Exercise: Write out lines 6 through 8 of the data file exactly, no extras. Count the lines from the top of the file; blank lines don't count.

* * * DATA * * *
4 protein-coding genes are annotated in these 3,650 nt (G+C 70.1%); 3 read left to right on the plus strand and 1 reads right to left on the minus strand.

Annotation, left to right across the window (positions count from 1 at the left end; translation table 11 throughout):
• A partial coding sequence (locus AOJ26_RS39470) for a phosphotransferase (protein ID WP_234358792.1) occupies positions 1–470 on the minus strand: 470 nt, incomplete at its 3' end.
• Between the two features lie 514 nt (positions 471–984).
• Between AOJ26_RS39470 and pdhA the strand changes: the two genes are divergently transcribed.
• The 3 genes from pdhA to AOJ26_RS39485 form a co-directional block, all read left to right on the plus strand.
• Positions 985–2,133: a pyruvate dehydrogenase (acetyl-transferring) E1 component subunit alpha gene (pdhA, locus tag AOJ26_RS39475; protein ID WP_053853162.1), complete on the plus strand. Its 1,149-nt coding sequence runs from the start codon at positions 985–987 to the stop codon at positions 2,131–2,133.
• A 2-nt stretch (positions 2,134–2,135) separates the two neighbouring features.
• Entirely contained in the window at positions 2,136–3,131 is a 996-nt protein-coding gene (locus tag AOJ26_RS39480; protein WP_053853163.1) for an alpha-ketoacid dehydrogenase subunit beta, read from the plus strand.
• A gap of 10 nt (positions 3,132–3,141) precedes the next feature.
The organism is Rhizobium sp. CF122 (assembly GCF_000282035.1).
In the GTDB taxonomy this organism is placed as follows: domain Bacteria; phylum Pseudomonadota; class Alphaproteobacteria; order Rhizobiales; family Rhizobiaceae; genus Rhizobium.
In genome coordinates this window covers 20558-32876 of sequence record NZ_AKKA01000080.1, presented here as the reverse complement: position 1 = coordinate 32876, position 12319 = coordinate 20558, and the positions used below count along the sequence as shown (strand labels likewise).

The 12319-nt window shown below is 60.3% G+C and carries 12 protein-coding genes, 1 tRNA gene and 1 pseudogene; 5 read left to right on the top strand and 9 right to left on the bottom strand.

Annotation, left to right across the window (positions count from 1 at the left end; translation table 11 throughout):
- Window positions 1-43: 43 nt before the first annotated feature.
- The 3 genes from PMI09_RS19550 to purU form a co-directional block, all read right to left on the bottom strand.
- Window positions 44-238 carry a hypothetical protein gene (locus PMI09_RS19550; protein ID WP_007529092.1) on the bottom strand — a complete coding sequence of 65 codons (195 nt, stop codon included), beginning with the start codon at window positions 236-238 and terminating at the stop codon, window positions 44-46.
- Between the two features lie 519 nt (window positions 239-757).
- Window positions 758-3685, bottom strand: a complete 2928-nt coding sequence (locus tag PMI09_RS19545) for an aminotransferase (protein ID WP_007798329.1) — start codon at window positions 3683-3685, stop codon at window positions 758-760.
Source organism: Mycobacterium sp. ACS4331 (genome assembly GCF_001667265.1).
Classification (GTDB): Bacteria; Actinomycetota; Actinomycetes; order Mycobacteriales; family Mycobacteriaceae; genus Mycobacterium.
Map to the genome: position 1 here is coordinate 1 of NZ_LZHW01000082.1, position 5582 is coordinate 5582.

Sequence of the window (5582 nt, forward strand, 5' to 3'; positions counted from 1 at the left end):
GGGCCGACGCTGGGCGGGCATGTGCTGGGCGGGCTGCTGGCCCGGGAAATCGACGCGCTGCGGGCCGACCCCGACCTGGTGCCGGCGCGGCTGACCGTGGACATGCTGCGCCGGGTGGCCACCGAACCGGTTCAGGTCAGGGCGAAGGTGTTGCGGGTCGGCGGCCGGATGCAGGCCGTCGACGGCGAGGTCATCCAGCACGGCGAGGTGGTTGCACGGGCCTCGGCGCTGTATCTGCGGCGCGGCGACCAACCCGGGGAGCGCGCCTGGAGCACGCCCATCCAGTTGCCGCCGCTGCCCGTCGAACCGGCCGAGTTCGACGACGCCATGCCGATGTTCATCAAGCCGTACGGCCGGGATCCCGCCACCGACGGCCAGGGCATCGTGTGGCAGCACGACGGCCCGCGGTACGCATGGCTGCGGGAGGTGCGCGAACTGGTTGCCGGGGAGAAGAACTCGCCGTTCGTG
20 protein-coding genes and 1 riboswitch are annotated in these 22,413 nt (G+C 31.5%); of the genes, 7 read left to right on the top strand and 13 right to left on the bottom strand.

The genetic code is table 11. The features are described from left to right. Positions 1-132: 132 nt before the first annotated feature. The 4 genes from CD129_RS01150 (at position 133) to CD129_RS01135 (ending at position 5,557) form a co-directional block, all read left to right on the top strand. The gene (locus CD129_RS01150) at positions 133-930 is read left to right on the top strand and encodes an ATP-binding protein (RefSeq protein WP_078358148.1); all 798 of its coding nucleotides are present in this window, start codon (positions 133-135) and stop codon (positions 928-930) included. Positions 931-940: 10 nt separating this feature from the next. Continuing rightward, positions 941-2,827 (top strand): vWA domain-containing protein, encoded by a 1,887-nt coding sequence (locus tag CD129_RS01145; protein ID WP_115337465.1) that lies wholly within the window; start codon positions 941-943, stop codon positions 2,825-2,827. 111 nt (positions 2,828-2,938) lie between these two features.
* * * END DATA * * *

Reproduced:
• The 3 genes from pdhA to AOJ26_RS39485 form a co-directional block, all read left to right on the plus strand.
• Positions 985–2,133: a pyruvate dehydrogenase (acetyl-transferring) E1 component subunit alpha gene (pdhA, locus tag AOJ26_RS39475; protein ID WP_053853162.1), complete on the plus strand. Its 1,149-nt coding sequence runs from the start codon at positions 985–987 to the stop codon at positions 2,131–2,133.
• A 2-nt stretch (positions 2,134–2,135) separates the two neighbouring features.